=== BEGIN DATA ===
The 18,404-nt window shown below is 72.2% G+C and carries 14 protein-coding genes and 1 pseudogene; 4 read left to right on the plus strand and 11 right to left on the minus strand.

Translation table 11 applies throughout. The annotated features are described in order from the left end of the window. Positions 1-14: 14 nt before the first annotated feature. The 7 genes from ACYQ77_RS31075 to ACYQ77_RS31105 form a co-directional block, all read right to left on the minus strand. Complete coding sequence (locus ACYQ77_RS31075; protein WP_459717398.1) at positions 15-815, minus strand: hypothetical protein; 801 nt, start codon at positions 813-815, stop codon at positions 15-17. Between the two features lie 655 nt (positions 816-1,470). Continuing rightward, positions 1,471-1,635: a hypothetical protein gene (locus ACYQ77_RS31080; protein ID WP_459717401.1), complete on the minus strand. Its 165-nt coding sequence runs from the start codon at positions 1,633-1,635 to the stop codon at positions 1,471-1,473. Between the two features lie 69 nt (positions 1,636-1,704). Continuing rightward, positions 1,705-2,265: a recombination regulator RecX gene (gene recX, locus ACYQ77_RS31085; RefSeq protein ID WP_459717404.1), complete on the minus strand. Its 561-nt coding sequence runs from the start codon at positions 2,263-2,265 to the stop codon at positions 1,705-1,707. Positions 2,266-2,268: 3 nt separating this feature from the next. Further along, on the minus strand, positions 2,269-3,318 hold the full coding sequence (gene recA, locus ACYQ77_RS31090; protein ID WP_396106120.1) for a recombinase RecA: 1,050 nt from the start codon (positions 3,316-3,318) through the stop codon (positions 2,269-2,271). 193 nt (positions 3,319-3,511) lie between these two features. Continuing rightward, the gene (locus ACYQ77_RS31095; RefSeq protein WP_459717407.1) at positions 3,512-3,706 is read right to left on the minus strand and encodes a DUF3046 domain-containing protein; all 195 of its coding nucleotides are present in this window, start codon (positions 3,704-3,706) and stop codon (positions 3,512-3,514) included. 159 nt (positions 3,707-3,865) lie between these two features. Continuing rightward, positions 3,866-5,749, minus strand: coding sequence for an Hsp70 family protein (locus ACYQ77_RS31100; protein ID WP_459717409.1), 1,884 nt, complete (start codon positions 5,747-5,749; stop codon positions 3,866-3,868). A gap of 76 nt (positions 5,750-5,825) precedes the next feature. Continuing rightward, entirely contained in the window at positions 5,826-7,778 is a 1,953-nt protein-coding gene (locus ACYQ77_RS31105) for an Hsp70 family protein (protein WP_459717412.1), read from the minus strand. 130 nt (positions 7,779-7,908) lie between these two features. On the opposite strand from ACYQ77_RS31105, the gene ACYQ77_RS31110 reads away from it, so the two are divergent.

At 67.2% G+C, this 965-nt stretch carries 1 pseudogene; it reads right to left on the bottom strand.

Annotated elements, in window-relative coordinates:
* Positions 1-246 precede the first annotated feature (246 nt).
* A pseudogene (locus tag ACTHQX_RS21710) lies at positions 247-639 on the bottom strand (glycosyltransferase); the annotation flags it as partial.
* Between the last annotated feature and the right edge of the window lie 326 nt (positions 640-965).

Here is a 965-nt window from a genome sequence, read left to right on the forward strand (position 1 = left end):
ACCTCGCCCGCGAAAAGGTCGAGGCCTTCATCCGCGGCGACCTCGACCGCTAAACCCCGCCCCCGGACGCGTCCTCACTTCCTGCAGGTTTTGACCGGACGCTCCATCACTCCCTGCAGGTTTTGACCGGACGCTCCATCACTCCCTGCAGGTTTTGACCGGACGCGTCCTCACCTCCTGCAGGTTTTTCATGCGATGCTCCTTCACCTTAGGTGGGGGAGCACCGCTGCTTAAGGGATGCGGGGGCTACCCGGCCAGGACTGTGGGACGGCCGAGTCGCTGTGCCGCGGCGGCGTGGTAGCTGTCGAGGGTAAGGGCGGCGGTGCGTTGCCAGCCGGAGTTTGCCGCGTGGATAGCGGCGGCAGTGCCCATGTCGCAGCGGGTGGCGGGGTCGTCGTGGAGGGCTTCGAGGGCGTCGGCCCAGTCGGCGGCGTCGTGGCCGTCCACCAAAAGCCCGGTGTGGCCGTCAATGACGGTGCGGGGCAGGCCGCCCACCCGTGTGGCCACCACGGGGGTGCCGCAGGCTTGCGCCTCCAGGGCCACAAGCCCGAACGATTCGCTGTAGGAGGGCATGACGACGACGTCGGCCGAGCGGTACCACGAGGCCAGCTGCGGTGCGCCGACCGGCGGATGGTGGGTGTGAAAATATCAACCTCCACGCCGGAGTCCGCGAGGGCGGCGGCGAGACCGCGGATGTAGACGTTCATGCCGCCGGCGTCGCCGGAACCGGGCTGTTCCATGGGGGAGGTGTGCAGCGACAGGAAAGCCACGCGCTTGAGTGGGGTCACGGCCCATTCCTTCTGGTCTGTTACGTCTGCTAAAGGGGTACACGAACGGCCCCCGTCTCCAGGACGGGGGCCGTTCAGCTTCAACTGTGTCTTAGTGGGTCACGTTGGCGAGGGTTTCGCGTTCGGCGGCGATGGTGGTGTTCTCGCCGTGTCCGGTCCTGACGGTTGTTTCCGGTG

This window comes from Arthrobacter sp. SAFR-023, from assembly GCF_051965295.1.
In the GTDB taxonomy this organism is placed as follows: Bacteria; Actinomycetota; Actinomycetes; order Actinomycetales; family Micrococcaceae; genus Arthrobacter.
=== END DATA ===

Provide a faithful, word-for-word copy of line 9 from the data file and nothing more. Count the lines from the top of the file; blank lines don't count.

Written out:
ACCTCGCCCGCGAAAAGGTCGAGGCCTTCATCCGCGGCGACCTCGACCGCTAAACCCCGCCCCCGGACGCGTCCTCACTTCCTGCAGGTTTTGACCGGACGCTCCATCACTCCCTGCAGGTTTTGACCGGACGCTCCATCACTCCCTGCAGGTTTTGACCGGACGCGTCCTCACCTCCTGCAGGTTTTTCATGCGATGCTCCTTCACCTTAGGTGGGGGAGCACCGCTGCTTAAGGGATGCGGGGGCTACCCGGCCAGGACTGTGGGACGGCCGAGTCGCTGTGCCGCGGCGGCGTGGTAGCTGTCGAGGGTAAGGGCGGCGGTGCGTTGCCAGCCGGAGTTTGCCGCGTGGATAGCGGCGGCAGTGCCCATGTCGCAGCGGGTGGCGGGGTCGTCGTGGAGGGCTTCGAGGGCGTCGGCCCAGTCGGCGGCGTCGTGGCCGTCCACCAAAAGCCCGGTGTGGCCGTCAATGACGGTGCGGGGCAGGCCGCCCACCCGTGTGGCCACCACGGGGGTGCCGCAGGCTTGCGCCTCCAGGGCCACAAGCCCGAACGATTCGCTGTAGGAGGGCATGACGACGACGTCGGCCGAGCGGTACCACGAGGCCAGCTGCGGTGCGCCGACCGGCGGATGGTGGGTGTGAAAATATCAACCTCCACGCCGGAGTCCGCGAGGGCGGCGGCGAGACCGCGGATGTAGACGTTCATGCCGCCGGCGTCGCCGGAACCGGGCTGTTCCATGGGGGAGGTGTGCAGCGACAGGAAAGCCACGCGCTTGAGTGGGGTCACGGCCCATTCCTTCTGGTCTGTTACGTCTGCTAAAGGGGTACACGAACGGCCCCCGTCTCCAGGACGGGGGCCGTTCAGCTTCAACTGTGTCTTAGTGGGTCACGTTGGCGAGGGTTTCGCGTTCGGCGGCGATGGTGGTGTTCTCGCCGTGTCCGGTCCTGACGGTTGTTTCCGGTG